Opinion: Defence Capability 2019 – reading between the lines


New Zealand's defence forces will be upgraded over the next 30 years (photo/Wikimedia Commons)


By Dr William Hoverd

A recognition of the looming challenges facing our Pacific neighbours through climate change and pressures on maritime resources has led to a shift in focus expressed in the just-released Defence Capability Plan 2019.

In line with the Government’s Pacific reset policy, the plan’s $20 billion dollar allocation on asset replacement over 30 years is aimed at a more strategic approach to regional security. But will new ships, new aircraft, new technologies and more personnel bring about a more secure Pacific? 

What stands out is the focus on rejuvenating maritime sealift and being strategically positioned to meet the deleterious impact of climate change in the Pacific. This takes precedence over the language of prioritising combat capability that we saw in the 2018 document. 

This is a sensible approach and reflects a pivot towards regional priorities, and it also perhaps reflects a change in focus occurring with the new Chief of Defence Force coming from the Airforce, rather than the Army. It does continue to position the prime role of the New Zealand Defence Force as a humanitarian and disaster relief tool. 

The other stark difference to the 2018 document is that it is less adversarial in nature – the previous document indicated that Russia, China and North Korea represented challenges to our defence priorities. Wisely, this language is now absent.

Size matters 

The newly-commissioned Manawanui naval ship is the latest acquisition in a list of priorities that extend in the next few years to new Hercules, a sister ship for the HMS Canterbury, an ice-capable patrol vessel, Seasprite helicopter replacements and extending the army to 6000 people by 2035.

Increasing the army size is the most ambiguous aspect of the plan. I suspect this doesn’t mean front-line infantry units, as much as it is a recognition that the support and role of the Army will need to evolve and this will simply require more people. But it doesn’t indicate a turn towards combat capability per se. 

Several commentators have previously noted that, over time, the Army will increasingly find it difficult to recruit physically fit and willing recruits, so getting to the 6000 may be a stretch. Lastly, there is understated mention of unmanned aerial vehicles (UAVs) being purchased. When questioned, the Minister Ron Mark indicated that they would have a maritime domain surveillance role, but would not commit to saying whether they could deliver offensive payloads or not.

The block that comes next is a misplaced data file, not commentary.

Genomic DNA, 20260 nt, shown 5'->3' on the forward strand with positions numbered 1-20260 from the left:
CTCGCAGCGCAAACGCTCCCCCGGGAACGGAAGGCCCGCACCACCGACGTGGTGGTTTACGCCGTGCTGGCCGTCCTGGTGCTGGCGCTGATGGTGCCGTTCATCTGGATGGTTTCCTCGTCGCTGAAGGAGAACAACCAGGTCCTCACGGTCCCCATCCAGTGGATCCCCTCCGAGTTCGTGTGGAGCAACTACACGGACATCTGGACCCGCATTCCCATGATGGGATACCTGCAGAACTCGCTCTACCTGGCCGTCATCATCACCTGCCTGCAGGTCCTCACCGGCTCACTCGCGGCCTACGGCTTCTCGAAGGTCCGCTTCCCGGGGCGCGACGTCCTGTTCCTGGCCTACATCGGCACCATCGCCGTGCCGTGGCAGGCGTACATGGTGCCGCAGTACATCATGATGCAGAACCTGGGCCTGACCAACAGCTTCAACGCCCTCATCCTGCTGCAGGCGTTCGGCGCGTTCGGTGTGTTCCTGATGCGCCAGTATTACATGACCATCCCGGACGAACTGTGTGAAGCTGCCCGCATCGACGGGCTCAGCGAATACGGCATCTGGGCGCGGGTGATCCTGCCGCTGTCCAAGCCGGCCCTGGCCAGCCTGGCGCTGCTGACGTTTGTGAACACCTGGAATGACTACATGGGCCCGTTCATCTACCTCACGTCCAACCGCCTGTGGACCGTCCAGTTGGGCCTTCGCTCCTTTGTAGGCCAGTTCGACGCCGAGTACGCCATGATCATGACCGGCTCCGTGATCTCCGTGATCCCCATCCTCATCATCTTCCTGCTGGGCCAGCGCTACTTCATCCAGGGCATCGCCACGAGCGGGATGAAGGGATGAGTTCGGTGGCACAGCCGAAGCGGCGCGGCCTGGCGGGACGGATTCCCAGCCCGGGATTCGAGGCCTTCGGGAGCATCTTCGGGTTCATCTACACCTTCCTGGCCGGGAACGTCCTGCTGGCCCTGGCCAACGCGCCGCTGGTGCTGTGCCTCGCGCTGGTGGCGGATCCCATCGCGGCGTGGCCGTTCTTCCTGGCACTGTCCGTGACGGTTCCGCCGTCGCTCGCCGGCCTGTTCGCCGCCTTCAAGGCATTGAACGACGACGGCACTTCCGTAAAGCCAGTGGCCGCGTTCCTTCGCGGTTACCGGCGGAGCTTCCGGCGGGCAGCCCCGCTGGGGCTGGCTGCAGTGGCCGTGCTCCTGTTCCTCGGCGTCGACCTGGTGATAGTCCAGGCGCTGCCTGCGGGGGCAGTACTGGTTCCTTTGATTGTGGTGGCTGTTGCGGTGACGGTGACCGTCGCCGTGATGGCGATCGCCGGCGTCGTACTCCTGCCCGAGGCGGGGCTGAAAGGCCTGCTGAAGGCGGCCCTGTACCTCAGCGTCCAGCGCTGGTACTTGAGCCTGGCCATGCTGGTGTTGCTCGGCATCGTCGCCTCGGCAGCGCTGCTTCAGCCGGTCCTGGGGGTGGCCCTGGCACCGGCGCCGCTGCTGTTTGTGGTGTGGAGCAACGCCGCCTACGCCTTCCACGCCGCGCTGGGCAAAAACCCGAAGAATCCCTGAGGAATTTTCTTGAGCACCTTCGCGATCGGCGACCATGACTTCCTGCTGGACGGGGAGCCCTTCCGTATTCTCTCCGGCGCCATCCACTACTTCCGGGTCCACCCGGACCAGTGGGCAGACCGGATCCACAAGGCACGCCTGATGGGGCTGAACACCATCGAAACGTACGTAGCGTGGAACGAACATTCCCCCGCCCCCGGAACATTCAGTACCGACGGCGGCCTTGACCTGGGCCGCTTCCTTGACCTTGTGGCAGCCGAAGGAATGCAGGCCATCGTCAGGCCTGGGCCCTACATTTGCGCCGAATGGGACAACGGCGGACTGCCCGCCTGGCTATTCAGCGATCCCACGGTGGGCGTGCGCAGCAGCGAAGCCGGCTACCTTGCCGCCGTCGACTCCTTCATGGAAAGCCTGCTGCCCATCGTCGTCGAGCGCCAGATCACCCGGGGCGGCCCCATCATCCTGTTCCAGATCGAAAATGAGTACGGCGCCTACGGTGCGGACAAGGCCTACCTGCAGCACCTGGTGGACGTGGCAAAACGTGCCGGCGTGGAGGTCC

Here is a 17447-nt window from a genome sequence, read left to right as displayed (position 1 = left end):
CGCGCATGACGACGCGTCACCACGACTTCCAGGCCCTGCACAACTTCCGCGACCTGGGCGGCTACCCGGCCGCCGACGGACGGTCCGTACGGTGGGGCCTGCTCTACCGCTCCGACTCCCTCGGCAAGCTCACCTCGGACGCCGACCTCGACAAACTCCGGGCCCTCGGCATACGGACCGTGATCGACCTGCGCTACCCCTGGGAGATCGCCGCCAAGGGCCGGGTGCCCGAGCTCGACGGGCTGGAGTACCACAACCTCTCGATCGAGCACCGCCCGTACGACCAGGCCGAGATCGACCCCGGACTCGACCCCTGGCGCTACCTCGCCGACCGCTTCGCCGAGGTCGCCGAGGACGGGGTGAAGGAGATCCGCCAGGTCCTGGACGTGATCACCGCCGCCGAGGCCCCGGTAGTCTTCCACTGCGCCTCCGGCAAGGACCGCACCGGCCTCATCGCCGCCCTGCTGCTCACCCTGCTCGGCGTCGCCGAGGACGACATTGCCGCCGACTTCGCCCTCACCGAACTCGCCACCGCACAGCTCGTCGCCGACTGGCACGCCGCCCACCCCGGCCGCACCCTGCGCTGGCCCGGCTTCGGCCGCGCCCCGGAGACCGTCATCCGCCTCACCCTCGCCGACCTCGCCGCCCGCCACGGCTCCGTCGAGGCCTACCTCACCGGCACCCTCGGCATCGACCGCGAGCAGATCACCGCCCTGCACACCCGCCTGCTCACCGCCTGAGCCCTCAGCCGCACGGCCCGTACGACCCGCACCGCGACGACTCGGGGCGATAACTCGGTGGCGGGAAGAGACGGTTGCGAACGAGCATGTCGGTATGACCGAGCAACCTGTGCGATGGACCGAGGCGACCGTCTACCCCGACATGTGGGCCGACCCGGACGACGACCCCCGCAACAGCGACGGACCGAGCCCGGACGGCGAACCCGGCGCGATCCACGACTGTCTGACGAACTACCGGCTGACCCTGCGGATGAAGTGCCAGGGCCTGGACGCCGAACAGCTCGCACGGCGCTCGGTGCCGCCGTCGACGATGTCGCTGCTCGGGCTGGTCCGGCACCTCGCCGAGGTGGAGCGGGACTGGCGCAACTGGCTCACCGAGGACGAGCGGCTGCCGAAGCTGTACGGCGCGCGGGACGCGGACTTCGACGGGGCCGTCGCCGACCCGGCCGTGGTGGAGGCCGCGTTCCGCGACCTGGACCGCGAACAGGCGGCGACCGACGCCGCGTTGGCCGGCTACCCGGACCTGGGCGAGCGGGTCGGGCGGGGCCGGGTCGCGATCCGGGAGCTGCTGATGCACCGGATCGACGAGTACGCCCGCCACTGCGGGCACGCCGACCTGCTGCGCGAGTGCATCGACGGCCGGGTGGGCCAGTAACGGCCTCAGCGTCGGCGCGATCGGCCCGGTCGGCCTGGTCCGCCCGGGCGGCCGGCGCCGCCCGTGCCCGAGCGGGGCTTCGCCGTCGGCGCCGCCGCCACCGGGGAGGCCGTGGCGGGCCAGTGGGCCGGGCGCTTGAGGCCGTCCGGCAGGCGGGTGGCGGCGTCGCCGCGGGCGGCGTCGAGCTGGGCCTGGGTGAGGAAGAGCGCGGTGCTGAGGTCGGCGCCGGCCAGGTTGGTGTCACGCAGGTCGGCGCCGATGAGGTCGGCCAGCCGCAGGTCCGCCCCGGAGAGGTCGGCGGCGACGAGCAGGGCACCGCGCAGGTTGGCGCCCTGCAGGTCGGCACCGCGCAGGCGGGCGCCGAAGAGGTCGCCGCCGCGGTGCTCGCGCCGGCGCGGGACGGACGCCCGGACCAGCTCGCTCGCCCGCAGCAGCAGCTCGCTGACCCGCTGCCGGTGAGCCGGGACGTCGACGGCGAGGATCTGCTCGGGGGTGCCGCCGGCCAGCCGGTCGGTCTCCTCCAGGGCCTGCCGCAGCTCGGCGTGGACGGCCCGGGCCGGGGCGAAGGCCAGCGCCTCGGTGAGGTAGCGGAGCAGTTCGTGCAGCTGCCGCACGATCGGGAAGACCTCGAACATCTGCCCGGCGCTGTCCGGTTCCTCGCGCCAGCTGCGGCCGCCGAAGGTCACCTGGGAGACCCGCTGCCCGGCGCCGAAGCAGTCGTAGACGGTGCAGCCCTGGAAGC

Nevertheless, when we compare this document to last year’s Strategic Defence Policy Statement, there is still little substantive discussion of investment in the defence workforce, arguably its greatest capability/asset. There is clear language that views defence personnel as being highly-trained professionals and that the workforce requires long-term planning, but no detail regarding the investments required to support these people.

Minister Mark also suggested that near future priorities will include a defence real estate plan and, perhaps innovatively, a strategic approach to questions of biodiversity and biosecurity.  

Dollars for welfare or warfare?

Quite rightly, as a media representative asked at the launch, should we not spend $20 billion on welfare and health? Minister Mark’s response was that this is long-term spending on the Pacific region’s and New Zealand’s future welfare and security. This is the strongest argument I have heard from the New Zealand Defence Force (NZDF) for the significant spending allocation, but it remains starkly obvious what the money could do if invested elsewhere.

We need to be aware that the Minister has a particular perspective – he still sees himself as a member of the NZDF. Minister Mark has a deeply personal historical commitment to the NZDF and clearly, as a senior member of New Zealand First, there is a strong political agenda in the funding allocation. He is unlikely to advocate for a reduction in defence spending unless there is a strong NZDF rationale for such an event, something we are yet to see.

There was an argument made that our Five Eyes partners do not drive our procurement, which might be technically accurate, but does not reflect the fact that we primarily service our equipment, purchase from, and deploy alongside these nations. These factors do actually drive decision making priorities.

In the main, the document is sensible if the Government wishes to continue to prioritise the current capabilities of the NZDF, which seems to have cross-partisan support outside of the Green Party – and if it doesn’t wish to spend $20 billion elsewhere. 

What stood out, however, was the absence of women in uniform attending the Statement launch. The leadership present were old European men, and this lack of representation contrasted strongly with Minister Mark’s repeated emphasis on the “women and men of the NZDF” and, of course, the need for our defence forces to reflect the our region’s demographic diversity. Only then will our defence forces be truly fit for the 21st century.

Dr William Hoverd is a senior lecturer in the Centre for Defence and Security Studies

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